With that knowledge, it is painful to me to watch Congress leave the victims of corporate shenanigans in the dirt as if they were so much trash. And as an attorney, it is particularly painful to me to watch the U.S. Supreme Court under Chief Justice Roberts doing everything in its power to play the role of the Sheriff of Nottingham, robbing from the poor to pay the rich. Many of those decisions are complex legally as well as economically but their effect on the fairness of the contracts we sign daily and on the lives of many people are extensive and often tragic. To me, the Roberts Court is threatening our democratic patrimony.
The personal suffering would be enough. The risk to our country is hard to bear.
— This commentary was broadcast on WAMC Northeast Report, April 1, 2014.
What’s the worst thing the U.S. Supreme Court has done in two decades?
Bush v. Gore? The very name evokes tragedy. Thousands dead in Iraq for a war we shouldn’t have fought. Thousands more dead in Afghanistan because the Supreme Court’s choice for president sent military support to Iraq instead. The Court’s presidential choice also encouraged savage, predatory business behavior that we’re still paying for. It put off any reckoning with the environment for a decade, more if you include the House of Representatives’ current intransigence.
That’s quite a record for a single U.S. Supreme Court decision. You might have to go back to Dred Scott v. Sanford which helped bring on the Civil War to match the impact of Bush v. Gore, although if we go back that far, disasters you’ve probably never heard of, like U.S. v. Cruikshank and the ironically named Civil Rights Cases, were responsible for a century of murder and mayhem with impunity in the segregated south. But Bush v. Gore certainly ranks with the biggest – and worst. Read the rest of this entry »
In 1950 Harry Truman sent troops to Korea without consulting Congress. Republican criticism did not withstand American hostility to Communism and American nostalgia for give ‘em hell Harry. It became a precedent. Read the rest of this entry »
My wife and I went to see The Butler Saturday evening. There were important differences between the lives of the actual Butler, Eugene Allen, who served eight presidents, and Cecil Gaines, the butler in the film. But those differences actually got to larger truths it is worth thinking about.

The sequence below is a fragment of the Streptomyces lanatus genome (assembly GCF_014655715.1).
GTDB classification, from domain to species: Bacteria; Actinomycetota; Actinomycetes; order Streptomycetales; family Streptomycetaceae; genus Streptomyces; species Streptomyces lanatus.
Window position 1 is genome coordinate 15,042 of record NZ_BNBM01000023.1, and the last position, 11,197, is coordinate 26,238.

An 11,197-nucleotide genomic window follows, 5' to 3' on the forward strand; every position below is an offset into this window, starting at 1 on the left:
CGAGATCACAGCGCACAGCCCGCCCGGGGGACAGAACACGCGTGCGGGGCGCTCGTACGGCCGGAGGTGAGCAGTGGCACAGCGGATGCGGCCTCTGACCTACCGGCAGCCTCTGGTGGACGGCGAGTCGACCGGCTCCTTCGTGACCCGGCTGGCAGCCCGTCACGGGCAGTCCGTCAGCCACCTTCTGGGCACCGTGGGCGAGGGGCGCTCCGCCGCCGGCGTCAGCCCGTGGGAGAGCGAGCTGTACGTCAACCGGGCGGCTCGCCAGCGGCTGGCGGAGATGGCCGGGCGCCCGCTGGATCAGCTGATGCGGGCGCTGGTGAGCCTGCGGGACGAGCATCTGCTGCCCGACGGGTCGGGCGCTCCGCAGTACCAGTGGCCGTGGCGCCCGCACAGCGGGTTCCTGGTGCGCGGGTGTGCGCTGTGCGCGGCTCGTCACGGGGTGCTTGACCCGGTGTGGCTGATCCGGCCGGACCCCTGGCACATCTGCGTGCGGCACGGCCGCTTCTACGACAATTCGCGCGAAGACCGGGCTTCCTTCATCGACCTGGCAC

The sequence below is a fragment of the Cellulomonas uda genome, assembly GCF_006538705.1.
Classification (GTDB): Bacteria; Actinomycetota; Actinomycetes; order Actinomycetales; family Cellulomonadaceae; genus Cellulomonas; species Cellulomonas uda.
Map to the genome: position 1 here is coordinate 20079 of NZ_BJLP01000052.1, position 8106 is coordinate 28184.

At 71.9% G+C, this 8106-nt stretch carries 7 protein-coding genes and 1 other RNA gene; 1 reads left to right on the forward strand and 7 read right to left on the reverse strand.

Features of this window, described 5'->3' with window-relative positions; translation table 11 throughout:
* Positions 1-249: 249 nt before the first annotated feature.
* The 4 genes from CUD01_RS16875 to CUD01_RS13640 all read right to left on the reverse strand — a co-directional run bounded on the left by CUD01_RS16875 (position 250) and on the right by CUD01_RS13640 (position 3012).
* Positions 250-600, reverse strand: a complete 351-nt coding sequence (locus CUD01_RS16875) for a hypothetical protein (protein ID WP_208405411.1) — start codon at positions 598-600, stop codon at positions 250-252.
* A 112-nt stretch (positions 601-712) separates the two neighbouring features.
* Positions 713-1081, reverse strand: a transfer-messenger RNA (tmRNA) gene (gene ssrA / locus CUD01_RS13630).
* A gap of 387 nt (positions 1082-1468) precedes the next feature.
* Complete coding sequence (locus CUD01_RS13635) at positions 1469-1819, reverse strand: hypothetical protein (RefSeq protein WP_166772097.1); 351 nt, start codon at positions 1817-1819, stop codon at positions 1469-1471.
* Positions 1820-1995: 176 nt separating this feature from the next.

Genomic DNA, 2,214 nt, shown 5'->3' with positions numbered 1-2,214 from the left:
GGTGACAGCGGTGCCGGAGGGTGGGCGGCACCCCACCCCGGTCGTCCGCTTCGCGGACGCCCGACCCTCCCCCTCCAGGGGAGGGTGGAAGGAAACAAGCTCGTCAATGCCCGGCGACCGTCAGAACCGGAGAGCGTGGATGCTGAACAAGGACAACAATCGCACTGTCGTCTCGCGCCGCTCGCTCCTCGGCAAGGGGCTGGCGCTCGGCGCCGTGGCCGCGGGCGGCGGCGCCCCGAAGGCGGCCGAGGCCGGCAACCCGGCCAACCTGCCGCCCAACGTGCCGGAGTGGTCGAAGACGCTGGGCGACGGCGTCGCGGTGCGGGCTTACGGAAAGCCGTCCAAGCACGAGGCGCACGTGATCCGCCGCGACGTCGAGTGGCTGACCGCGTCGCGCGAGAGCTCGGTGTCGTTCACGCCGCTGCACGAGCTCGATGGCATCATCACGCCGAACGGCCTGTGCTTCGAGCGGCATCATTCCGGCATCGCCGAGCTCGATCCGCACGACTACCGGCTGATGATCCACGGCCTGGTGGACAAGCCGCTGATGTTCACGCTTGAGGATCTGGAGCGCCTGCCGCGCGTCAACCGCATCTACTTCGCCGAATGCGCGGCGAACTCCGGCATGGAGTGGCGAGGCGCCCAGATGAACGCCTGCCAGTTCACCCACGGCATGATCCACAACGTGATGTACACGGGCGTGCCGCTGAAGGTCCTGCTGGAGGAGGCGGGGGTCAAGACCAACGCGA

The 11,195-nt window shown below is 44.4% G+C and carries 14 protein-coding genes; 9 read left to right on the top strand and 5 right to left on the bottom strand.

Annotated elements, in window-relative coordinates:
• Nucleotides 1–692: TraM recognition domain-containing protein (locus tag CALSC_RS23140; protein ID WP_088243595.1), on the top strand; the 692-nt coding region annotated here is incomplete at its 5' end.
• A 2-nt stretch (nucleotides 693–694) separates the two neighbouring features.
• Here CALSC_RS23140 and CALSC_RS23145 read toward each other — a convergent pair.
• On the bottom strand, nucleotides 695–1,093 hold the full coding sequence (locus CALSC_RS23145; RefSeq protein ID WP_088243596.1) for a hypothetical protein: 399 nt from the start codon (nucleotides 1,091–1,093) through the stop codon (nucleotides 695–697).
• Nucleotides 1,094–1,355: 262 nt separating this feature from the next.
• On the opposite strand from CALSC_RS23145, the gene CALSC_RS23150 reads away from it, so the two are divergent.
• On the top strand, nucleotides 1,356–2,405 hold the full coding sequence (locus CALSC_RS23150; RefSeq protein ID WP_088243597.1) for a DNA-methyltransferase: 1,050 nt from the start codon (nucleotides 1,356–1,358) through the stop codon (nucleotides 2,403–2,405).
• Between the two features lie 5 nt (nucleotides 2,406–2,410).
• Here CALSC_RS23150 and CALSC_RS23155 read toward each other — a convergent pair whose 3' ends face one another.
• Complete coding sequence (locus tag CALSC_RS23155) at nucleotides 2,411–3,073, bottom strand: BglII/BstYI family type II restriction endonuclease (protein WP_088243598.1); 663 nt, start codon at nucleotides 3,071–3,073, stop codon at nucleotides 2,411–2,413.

In the film Cecil learns from the rape of his mother and the murder of his father what he has to do to survive in the white world. He creates a safe place for his family and is distraught when his son puts body and soul at risk in the Civil Rights Movement. That didn’t happen to Eugene Allen but it did happen to hordes of African-Americans in the South and many elsewhere. The demonstrators, trained to be peaceful and nonviolent, to take it without giving it back, were met with bombings, beatings, murders and jail. And their families were in anguish. Read the rest of this entry »
Obviously I’ve been following the news from Egypt like everyone else. You don’t need commentators to tell you that ousting a democratically elected government is undemocratic and unacceptable. But I want to talk about Morsi’s mistakes because they illustrate a major misunderstanding of democracy. Read the rest of this entry »
What’s the NRA’s big attachment to assault weapons? Why do we have to suffer the weapons of mass murder?
One NRA member from Texas told an NPR reporter, “As far as I’m concerned, if you can afford to buy a tank, you should be able to buy a tank.” He explained: “the Second Amendment was put in not to hunt, not to go plink at cans, not to shoot at targets. If and when tyranny tries to take over our country, we can fight it.” NRA President Porter, too, wants people to be “ready to fight tyranny.” Porter, told an audience last June, when he was NRA vice-president, that “We got the pads put on, we got our helmets strapped on, we’re cinched up, we’re ready to fight, we’re out there fighting every day.” Read the rest of this entry »
I got into a discussion about a proposed 28th Amendment to our Constitution a few days ago. Turns out there’s more than one proposal calling itself the 28th Amendment. I’m talking about the one that begins, “The rights protected by the Constitution of the United States are the rights of natural persons only.” There may be similar ones. There certainly are some calling themselves the 28th Amendment that address very different subjects and are totally misinformed. But the restriction of constitutional rights to natural persons is worth talking about. Read the rest of this entry »